Dinner And A Show

Header Image: Sunset After The Storm

“They sure know how to cook fish right!” Once again, I was admonished not to speak with my mouth full.

Gini and I were profoundly fortunate to have been raised in Florida. Surrounded on three sides by salt water with plentiful freshwater lakes throughout the state, it was only natural that fish was on the menu quite often. We were both blessed with parents who taught us the art of fishing and Gini was doubly blessed as her Mother taught her how to properly prepare the catch for the table. We weren’t aware of it when we were growing up, but our knowledge resulted in us becoming “fish snobs”.

An abundance of seafood eateries does not, unfortunately, equate to an abundance of correctly prepared seafood. Indeed, there have been long periods of time when we would shun any such restaurant, preferring to catch and cook our own seafood.

A few years ago, we stumbled across a small shack with a dozen picnic tables under an overhanging roof with a sign out front: “Fresh Mullet”. For anyone not raised along Florida’s Gulf coast, they would most likely think the place sold fish bait. There are apparently some scientific reasons that mullet found along our west coast taste good. I won’t go into that here. Striped (or black) mullet (Mugil cephalus) and white (or silver) mullet (Mugil curema) are the two varieties of mullet commercially harvested in Florida. The most common methods of preparing them are fried and smoked. We somewhat reluctantly ordered two mullet dinners. On our next visit, they had fresh grouper. On the next, shrimp. Each time we have been extremely satisfied with the results.

So there we were the other day, scraping up the crumbs of our most recent grouper meal and Gini wondering aloud if I felt like driving around before heading home. My usual reflexive response jumped out of my mouth like a mullet breaking the surface of the bay: “Is that a trick question?”

It was already late afternoon and there was a better that 50% chance of running into a thunderstorm, but that has never slowed us down before. We headed over the Sunshine Skyway Bridge which spans Tampa Bay and entered Fort DeSoto Park as clouds began to darken in the east.

Along the east beach, a few shorebirds were scurrying along the receding tide line and exploring the wrack for small invertebrates hiding in the seaweed. Large Brown Pelicans were crashing into the deeper water and scooping up sardines. I had the bright idea to hurry to the north beach, thinking there would be millions of birds seeking the shelter of the dunes due to the approaching storm.

Wading across a shallow channel, I explored a sandbar that is normally teeming with birds. I found about a dozen plovers and sandpipers, a few seagulls and ten Black Skimmers. The protective sand dunes along the adjacent beach were devoid of any life. Except me. The storm front began to move westward into the Gulf of Mexico and it began to get dark. Really dark. Turning around, large raindrops smacked me in the face and streaks of lightning lit up the inky sky to the east. Removing the camera from the tripod, I wrapped my hat around it and trudged through the deep sand toward the car. Yes. I got wet.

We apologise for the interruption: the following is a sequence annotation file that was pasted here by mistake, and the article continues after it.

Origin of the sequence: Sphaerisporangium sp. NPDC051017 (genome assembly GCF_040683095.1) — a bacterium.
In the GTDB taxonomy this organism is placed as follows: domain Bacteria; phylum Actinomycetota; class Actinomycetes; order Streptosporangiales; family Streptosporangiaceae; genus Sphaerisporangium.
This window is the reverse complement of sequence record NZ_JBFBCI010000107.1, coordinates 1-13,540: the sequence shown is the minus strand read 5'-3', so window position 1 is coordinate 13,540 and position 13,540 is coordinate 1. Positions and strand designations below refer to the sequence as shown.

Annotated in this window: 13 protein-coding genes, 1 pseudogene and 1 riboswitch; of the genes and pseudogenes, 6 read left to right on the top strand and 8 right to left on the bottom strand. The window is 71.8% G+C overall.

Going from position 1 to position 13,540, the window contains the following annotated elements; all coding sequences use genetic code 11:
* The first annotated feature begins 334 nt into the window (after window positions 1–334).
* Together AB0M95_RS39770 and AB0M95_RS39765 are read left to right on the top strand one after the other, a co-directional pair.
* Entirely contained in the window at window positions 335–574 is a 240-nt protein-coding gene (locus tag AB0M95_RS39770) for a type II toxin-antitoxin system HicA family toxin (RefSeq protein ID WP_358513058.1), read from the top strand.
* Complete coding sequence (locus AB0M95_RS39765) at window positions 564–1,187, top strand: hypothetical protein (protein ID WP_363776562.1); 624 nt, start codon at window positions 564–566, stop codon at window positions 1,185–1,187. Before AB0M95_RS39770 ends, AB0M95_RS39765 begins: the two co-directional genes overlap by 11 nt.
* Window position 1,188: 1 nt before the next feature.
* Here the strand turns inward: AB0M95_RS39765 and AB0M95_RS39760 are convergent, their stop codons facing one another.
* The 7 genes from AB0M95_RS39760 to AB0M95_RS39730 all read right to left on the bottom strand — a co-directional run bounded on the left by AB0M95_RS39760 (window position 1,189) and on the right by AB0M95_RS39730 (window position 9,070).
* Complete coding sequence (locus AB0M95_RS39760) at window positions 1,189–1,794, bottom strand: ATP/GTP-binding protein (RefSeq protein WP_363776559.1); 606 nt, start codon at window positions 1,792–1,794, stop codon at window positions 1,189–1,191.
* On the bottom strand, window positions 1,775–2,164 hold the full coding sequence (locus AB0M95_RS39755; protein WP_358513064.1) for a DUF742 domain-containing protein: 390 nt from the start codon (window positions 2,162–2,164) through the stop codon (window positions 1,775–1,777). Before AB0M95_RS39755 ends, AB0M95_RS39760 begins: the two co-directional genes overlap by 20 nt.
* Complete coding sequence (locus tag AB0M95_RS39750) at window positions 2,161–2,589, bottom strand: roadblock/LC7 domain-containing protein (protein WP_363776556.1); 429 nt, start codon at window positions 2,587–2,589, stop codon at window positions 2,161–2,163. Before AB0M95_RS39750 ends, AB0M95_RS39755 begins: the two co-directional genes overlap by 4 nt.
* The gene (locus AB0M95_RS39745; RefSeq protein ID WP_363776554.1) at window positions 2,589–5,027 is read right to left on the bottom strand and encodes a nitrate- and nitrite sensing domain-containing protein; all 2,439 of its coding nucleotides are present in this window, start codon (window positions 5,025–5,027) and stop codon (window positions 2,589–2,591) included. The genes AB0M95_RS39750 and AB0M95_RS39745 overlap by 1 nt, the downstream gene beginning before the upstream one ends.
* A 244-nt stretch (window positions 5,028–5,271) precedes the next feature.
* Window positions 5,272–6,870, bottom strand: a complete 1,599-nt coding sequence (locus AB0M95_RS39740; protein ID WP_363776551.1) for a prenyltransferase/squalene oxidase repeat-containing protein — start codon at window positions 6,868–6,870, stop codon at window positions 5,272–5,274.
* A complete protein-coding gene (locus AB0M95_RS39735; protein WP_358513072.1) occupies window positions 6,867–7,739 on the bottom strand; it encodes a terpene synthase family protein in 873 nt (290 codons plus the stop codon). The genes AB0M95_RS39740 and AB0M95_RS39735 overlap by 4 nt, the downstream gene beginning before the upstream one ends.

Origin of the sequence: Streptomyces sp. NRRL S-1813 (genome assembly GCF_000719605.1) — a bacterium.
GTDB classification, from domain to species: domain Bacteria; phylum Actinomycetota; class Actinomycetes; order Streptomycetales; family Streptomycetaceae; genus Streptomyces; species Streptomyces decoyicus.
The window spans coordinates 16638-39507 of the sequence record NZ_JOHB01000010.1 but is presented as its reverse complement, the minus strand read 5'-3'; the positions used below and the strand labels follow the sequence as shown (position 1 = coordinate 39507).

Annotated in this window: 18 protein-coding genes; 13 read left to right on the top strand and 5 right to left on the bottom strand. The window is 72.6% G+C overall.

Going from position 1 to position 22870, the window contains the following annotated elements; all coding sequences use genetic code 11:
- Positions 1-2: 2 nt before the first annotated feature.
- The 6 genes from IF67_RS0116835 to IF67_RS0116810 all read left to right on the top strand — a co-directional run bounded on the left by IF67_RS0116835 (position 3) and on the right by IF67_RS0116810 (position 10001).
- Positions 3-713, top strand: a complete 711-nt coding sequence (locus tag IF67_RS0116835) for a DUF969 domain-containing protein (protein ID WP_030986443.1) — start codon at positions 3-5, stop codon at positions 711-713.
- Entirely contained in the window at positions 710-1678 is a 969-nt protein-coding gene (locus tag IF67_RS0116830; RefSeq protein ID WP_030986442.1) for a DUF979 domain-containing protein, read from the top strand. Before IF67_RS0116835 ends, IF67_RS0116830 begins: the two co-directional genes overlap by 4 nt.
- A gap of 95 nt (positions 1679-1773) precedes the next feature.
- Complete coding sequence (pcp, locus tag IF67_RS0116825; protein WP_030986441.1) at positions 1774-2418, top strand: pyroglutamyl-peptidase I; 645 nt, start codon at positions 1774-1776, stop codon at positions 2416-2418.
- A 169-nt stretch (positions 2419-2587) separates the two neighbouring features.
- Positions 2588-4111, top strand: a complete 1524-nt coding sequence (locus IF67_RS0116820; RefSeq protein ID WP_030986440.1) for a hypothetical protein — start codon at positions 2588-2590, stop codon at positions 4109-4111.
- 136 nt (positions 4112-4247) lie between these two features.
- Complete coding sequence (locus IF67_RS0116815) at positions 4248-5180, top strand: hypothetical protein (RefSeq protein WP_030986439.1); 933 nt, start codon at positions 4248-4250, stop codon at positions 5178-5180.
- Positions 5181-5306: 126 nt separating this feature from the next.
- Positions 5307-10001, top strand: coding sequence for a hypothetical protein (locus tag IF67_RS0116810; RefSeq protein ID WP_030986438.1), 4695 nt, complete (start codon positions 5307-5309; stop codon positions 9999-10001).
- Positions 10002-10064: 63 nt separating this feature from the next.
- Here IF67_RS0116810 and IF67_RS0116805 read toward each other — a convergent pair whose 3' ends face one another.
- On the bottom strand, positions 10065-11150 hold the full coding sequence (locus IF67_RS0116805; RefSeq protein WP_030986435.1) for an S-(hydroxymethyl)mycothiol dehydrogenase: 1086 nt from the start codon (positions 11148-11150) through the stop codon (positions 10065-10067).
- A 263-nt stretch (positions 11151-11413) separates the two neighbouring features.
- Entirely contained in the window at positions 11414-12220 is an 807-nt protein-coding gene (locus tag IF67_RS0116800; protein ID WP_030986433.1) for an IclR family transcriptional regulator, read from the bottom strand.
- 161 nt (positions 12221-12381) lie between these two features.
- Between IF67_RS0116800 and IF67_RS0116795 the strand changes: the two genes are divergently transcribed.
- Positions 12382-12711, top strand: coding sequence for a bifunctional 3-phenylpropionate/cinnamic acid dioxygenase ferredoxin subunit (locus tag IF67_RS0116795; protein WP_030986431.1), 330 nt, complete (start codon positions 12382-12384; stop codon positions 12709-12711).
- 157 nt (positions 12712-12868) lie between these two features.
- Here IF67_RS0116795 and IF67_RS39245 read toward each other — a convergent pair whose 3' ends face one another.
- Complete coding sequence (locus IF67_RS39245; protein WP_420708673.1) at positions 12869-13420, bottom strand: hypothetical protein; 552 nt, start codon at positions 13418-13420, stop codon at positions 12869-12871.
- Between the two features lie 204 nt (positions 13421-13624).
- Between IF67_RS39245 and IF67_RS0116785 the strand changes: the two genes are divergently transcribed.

As we sat in the car, thunder booming and rain pelting down, I asked Gini if she was ready to head home. Since she hesitated to answer, I took advantage of the moment and asked if she minded one more visit to the east beach. The rain had stopped and a break in the clouds just at sunset provided the light I had hoped would materialize. The Sunshine Skyway Bridge, distant shoreline, moon, more gathering clouds and calm water provided a rewarding climax to a thoroughly enjoyable day.

There were several Wilson’s Plover at the east beach. We found a mix of adult and immature birds. The adults were already changing into their non-breeding plumage. A relatively large dark bill helps identify this species.

Wilson’s Plover – Adult
Wilson’s Plover – Immature
Wilson’s Plover – Adult

A bit larger than Wilson’s, the Semipalmated Plover has a smaller bill and shows more yellow in the legs. This one is still in breeding plumage.

In a few more weeks, this Red Knot will be a dull gray all over. Timing is everything.

Juvenile European Starlings have dark bills and some dark feathers with white tips beginning to show. This one was part of a flock of about two dozen.

Hopes of finding large numbers of birds at the north beach were dashed as storm clouds passed overhead. Birds, having time and again demonstrated they are mentally superior to yours truly, were most likely in the local cafe enjoying a shrimp cocktail.